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  9. People need to talk about this to erase the stigma.
    Good to see you back on the grid.

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  10. This is such an important post. Mental illness is prevalent and our inability to handle it constructively sends the suffering even further into isolation. I was reminded of this today as I sat stopped at an intersection in DC, watching a woman kneel down in the crosswalk to talk to some object only she could see on the ground. Passersby milled past her. No one stopped. Your post is so courageous and helpful.

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    1. Thank you so much -- I think you got it right on that the suffering are sent even further into isolation based on the way society generally handles the illness. A positive support system is so important.

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  11. Well put. I would almost say that cutting is a form of self-stimulation. I don't always see it as a negative, and don't believe that it should be so stigmatized.

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    1. Yes. Mental illness, in general, should not be stigmatized the way it is. I kind of think of it as "emotional diabetes"; no one judges the diabetic or believe he can "just snap out of it."

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  12. I never comment but read your post with a great deal of admiration at both your writing and honesty. As a cutter, I can relate to your voice about this subject. I am older and yet no wiser, but the glorification of this is a new thing. When I began cutting in the 80s this was not a subject that was discussed. When I revert to old habits, I still as always hide the scars. This, my therapist tells me, is my coping mechanism, my way of both punishing myself for my perceived deficits and for coping with intolerable emotional anguish. It is a release and a penance, a gift and a curse. It is not, however, a Facebook moment. Thank you for writing about this.Your words are less triggering than enlightening.

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    1. Thank you for your compliments, and for sharing a bit of your own story here. I think the sharing helps to end the stigmatization. I wish I could say that I will never cut again either, but I just may. Mental illness is so unpredictable, but it shouldn't be such a source of shame. The glorification is new to me too. I actually didn't cut until age 19, and am now in my thirties.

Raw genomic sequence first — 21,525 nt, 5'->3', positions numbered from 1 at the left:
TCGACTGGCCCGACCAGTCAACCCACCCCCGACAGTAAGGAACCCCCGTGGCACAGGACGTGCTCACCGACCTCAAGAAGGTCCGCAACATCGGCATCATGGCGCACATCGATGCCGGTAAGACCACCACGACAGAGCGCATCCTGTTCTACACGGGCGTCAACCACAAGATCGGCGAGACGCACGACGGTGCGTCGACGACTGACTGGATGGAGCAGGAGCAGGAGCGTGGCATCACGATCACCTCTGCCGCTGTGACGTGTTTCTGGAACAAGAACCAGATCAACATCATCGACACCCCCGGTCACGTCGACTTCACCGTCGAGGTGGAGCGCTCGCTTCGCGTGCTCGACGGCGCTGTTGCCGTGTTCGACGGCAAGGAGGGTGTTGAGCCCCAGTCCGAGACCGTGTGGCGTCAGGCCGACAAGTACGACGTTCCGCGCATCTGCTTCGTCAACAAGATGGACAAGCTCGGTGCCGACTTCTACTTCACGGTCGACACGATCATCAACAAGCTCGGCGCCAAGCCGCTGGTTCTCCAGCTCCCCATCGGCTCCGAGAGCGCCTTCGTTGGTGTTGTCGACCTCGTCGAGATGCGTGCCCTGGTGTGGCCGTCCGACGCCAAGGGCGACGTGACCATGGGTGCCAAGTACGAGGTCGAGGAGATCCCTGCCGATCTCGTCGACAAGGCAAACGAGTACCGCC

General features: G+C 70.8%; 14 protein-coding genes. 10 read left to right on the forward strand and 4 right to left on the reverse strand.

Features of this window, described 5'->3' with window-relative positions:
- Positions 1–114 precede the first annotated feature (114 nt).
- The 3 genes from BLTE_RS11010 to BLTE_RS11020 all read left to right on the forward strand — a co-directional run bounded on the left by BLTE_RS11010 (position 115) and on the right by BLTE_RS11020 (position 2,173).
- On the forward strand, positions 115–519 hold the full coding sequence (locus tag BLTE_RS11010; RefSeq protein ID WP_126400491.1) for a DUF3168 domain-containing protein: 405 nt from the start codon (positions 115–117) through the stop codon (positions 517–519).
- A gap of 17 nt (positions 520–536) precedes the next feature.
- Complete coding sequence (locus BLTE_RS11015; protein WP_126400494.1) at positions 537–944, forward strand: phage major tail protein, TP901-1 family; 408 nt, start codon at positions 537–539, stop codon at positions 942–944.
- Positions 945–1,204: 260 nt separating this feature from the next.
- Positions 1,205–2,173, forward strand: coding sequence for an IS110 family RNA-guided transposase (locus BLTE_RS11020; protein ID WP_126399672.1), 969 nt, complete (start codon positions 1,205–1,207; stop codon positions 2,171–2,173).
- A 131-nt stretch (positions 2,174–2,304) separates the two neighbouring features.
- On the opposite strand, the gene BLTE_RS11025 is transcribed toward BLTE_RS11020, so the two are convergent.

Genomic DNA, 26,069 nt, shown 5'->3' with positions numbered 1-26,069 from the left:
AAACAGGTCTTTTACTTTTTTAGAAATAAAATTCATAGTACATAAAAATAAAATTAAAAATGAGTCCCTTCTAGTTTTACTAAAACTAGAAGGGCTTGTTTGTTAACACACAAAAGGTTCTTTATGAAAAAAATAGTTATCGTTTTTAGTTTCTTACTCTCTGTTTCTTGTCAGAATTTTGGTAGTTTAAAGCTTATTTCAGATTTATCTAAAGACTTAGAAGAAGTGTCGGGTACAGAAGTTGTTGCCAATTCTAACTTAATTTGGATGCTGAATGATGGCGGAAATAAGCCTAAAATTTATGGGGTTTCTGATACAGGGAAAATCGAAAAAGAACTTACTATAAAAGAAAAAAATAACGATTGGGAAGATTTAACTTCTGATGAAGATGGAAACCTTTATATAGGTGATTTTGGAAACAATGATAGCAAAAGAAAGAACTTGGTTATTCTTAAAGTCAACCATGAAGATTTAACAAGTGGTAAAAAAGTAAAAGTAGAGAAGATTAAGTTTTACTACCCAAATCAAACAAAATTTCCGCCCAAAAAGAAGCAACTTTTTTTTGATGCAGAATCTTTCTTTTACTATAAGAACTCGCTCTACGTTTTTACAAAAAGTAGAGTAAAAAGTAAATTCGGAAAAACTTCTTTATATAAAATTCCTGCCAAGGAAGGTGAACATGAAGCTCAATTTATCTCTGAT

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  13. This is a great post, Angela, honest and courageous. Kudos for touching such a sensitive subject.

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  14. What a brave, honest and important post. Well done Angela.

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    1. Thanks, Linda. These are the kind of posts I hope get more exposure. I could generally give two shits if my posts bitching about pop culture are widely read. These, however, I hope are shared so that I can feel, even if in some small way, I helped to educate and end stigmatization.

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  15. This is one of the bests posts you have ever written. You are strong and beautiful for writing such a brave piece.

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  16. Self-harm is not funny, and it's something I think a lot of us do. We may not cut ourselves, but we might overeat or undereat or smoke or drink. There's nothing comical about that.

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  17. A honest answer is the best one in these cases. Self-harm is something we all need a better, clearer perspective on-- so we can (as a society) address the problems with all the methods used to get the same feeling. Great post, :)